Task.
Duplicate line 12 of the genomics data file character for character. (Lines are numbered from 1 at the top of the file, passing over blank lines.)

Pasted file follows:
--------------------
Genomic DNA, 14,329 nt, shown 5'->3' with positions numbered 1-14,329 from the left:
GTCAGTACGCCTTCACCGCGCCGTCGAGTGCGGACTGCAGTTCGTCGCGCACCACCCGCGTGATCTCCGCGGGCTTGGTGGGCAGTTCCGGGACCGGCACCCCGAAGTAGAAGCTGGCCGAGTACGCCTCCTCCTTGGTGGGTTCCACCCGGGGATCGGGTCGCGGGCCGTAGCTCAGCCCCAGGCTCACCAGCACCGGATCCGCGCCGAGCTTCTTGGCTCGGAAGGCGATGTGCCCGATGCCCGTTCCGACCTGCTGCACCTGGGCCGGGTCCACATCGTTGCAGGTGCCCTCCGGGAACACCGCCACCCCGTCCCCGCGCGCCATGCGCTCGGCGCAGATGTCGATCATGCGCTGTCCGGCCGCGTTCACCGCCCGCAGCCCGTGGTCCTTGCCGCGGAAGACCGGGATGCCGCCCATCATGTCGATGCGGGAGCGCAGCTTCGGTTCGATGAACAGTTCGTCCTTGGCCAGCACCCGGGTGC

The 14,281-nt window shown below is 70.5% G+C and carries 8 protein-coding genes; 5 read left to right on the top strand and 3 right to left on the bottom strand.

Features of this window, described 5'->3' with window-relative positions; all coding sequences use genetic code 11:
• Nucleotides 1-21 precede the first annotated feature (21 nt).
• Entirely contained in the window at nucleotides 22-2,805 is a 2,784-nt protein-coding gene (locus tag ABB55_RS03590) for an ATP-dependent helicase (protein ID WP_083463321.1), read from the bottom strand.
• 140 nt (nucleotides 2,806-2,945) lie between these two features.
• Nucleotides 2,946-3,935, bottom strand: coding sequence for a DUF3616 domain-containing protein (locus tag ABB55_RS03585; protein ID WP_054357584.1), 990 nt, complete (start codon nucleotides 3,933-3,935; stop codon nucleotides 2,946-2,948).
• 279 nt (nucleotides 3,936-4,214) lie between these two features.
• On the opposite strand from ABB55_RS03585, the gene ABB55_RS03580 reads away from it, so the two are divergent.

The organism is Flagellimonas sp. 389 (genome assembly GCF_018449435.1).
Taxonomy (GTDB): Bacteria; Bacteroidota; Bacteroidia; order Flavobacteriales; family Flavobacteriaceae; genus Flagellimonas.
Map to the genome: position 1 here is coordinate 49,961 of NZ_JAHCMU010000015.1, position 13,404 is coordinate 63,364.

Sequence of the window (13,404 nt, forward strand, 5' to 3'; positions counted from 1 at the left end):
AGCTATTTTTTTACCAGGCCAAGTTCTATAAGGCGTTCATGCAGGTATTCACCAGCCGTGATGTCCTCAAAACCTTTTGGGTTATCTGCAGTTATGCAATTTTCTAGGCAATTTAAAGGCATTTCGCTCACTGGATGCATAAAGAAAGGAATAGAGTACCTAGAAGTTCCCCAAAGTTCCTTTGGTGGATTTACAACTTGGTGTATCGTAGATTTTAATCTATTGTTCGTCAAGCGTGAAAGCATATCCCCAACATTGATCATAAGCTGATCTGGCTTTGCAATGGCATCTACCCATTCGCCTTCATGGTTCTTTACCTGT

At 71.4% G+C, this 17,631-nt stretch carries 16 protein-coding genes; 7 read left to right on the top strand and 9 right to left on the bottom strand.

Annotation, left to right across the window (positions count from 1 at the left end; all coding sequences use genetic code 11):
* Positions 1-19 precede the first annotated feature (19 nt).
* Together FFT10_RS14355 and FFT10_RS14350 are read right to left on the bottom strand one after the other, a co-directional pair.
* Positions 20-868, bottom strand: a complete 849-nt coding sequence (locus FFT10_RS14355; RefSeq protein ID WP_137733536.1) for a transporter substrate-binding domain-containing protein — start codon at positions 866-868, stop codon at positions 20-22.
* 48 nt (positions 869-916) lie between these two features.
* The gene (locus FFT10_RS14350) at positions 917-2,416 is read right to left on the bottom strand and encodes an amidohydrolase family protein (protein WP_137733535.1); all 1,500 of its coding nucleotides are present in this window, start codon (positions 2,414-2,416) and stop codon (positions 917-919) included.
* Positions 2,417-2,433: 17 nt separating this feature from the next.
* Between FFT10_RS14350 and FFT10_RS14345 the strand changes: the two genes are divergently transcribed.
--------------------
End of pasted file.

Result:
Taxonomy (GTDB): Bacteria; Bacteroidota; Bacteroidia; order Flavobacteriales; family Flavobacteriaceae; genus Flagellimonas.